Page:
The campaign for the ‘People’s Charter’, a democratic movement which thrived in the decade after 1838, was probably the most important mass movement in British history. Chartism captivated contemporaries and has had a magnetic attraction for historians, generating over 100 books and articles in the last decade alone.
Rhodri Jeffreys-Jones’s volume makes an important, accessible and timely contribution to the literature and historiography of the FBI. Among its many positives, two stand out.
The 1950s is a comparatively under-researched area for gender studies. Anyone wanting to understand the constructed gender roles which underpinned not only girls' and women's lives but also those of boys and men, would do no better than to start with this excellent book.
In March 1279 King Edward I commissioned a great inquiry into landholding in England. The surviving returns were arranged by hundred, hence their name ‘the Hundred Rolls’, and give a picture of rural society which, in its level of detail, goes far beyond that found in Domesday Book. If this was intended as a second Domesday, it was a superior version of it.
Discussing The Psychology of Nationalism and Internationalism, the American academic Walter Pillsbury estimated that:
Once upon a time there was smallpox. One of the most loathsome diseases ever to afflict human kind, smallpox not only killed but maimed. Death rates were typically between 25 and 30 per cent, and survivors might not only be blinded and their skins scarred and pitted from the pocks, but they also suffered internal tissue damage that affected lung function and other life processes.
Jacob Burckhardt famously described Venice as the mysterious city of 'political secrecy'. In his wake, generations of scholars have continued to point to the remarkable degree of secrecy maintained by Venetian officials where political matters were concerned. Such secrecy, they have claimed, was central to the survival of the early modern state.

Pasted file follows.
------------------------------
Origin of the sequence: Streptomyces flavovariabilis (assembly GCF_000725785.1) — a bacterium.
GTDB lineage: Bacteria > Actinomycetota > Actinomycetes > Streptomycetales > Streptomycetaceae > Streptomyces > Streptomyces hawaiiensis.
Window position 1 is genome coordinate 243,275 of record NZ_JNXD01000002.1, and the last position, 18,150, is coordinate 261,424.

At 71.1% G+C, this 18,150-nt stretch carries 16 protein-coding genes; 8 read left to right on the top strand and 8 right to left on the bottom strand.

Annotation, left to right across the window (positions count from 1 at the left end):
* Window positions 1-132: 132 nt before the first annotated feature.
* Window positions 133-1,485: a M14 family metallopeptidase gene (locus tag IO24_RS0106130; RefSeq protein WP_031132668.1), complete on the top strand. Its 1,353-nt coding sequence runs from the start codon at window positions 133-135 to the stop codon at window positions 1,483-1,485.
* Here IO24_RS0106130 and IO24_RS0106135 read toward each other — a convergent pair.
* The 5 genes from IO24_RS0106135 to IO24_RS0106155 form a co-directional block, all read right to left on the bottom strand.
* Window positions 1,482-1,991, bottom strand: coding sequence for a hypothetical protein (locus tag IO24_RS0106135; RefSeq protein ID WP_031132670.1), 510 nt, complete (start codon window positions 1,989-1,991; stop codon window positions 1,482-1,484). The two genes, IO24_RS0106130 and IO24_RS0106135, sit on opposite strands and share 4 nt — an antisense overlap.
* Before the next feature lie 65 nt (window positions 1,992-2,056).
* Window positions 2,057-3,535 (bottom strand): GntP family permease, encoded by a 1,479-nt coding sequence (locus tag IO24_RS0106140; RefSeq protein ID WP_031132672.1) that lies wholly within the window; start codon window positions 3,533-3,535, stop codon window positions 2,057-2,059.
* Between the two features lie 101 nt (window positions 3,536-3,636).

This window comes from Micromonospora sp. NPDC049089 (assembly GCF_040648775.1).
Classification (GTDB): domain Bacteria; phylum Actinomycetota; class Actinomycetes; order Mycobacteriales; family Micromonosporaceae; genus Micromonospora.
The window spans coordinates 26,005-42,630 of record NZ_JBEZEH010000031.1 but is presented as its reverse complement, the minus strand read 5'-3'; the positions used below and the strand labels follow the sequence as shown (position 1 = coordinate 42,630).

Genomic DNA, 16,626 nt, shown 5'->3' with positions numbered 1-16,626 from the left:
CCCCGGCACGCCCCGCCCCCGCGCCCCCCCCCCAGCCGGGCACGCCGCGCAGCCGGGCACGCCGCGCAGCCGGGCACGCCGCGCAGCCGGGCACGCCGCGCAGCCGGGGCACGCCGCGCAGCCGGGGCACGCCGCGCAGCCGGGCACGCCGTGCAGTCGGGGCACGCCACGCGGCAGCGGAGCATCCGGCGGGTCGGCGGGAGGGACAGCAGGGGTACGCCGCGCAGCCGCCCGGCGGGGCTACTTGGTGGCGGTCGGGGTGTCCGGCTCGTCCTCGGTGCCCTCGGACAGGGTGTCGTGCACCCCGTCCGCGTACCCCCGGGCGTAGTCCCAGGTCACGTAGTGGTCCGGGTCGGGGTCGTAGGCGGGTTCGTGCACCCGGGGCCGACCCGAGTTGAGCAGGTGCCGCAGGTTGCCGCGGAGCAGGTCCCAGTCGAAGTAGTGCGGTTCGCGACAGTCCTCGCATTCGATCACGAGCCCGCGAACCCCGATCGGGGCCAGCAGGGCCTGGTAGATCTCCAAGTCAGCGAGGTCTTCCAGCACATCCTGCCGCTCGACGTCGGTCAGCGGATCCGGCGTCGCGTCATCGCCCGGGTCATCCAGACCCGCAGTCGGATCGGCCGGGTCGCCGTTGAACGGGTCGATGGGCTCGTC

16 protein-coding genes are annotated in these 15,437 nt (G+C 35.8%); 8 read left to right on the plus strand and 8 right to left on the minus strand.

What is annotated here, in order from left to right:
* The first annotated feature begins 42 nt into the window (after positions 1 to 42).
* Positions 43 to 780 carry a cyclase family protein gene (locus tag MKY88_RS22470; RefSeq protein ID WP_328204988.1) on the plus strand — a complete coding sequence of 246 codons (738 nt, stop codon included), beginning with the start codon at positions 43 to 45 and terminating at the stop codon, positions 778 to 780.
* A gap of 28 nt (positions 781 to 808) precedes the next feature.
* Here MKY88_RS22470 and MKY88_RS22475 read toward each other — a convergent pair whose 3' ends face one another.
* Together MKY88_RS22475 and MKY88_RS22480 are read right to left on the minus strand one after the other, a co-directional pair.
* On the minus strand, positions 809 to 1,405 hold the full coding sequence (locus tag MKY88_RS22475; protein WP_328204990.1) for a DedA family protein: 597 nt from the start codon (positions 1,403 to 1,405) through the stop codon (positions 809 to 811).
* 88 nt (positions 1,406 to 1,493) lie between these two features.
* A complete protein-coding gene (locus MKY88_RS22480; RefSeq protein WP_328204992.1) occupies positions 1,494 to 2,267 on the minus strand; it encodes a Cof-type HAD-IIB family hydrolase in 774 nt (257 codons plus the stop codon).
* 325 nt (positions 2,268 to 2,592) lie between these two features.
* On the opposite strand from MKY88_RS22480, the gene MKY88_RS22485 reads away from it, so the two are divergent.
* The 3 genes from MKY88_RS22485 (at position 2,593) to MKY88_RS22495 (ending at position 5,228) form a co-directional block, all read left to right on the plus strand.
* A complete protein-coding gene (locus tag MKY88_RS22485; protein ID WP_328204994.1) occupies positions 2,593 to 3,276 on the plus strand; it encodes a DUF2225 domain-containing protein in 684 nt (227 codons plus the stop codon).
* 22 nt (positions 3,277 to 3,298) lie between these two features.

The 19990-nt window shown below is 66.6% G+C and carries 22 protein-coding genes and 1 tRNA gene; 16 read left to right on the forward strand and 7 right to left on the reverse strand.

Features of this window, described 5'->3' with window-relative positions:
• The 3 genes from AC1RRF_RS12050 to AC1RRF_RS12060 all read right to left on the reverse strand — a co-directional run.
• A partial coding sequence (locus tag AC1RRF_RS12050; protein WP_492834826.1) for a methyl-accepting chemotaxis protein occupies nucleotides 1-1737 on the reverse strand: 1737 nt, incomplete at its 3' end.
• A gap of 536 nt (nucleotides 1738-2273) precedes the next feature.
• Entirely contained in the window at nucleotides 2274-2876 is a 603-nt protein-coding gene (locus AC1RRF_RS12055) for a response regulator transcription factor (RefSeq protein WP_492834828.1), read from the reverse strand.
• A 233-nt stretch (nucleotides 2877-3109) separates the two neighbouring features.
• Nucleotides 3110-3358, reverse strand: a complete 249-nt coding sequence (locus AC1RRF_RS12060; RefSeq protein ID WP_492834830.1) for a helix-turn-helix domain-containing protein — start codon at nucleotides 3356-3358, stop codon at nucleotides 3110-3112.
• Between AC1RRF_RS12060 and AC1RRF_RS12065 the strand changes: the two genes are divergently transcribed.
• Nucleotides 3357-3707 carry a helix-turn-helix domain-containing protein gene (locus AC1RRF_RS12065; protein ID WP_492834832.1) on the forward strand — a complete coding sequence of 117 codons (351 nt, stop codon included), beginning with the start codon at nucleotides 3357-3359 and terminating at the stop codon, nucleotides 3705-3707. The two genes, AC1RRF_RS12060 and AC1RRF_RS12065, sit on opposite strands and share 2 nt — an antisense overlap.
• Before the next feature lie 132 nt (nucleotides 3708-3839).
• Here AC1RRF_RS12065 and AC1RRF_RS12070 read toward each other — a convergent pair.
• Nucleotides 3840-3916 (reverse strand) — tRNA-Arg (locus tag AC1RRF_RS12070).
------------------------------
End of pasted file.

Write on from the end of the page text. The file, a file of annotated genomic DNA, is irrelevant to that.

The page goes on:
The history of single women in pre-modern Europe has begun to attract a good amount of attention in the last decade. Thanks to historians such as Judith Bennett, Kim Phillips, Ruth Mazo Karras and P. J. P.
As the bicentenary of the abolition of the Atlantic slave trade approached, the past few years saw a great outpouring of scholarship on subjects related to the relationship between Britain, slavery, race and empire, with particular focus upon Britain's entry into participation in the slave trade and plantation agriculture, and upon the rise of popular opposition to slavery.
This collection of 12 essays originated in a number of conference papers addressing the theme 'History from Below: the Urban Poor and the Reception of Medicine and Charity in Western European Cities'. The essays in the book examine the consumption of health and welfare in Britain, or more accurately, in England, with the main chronological focus being on the 19th and 20th centuries.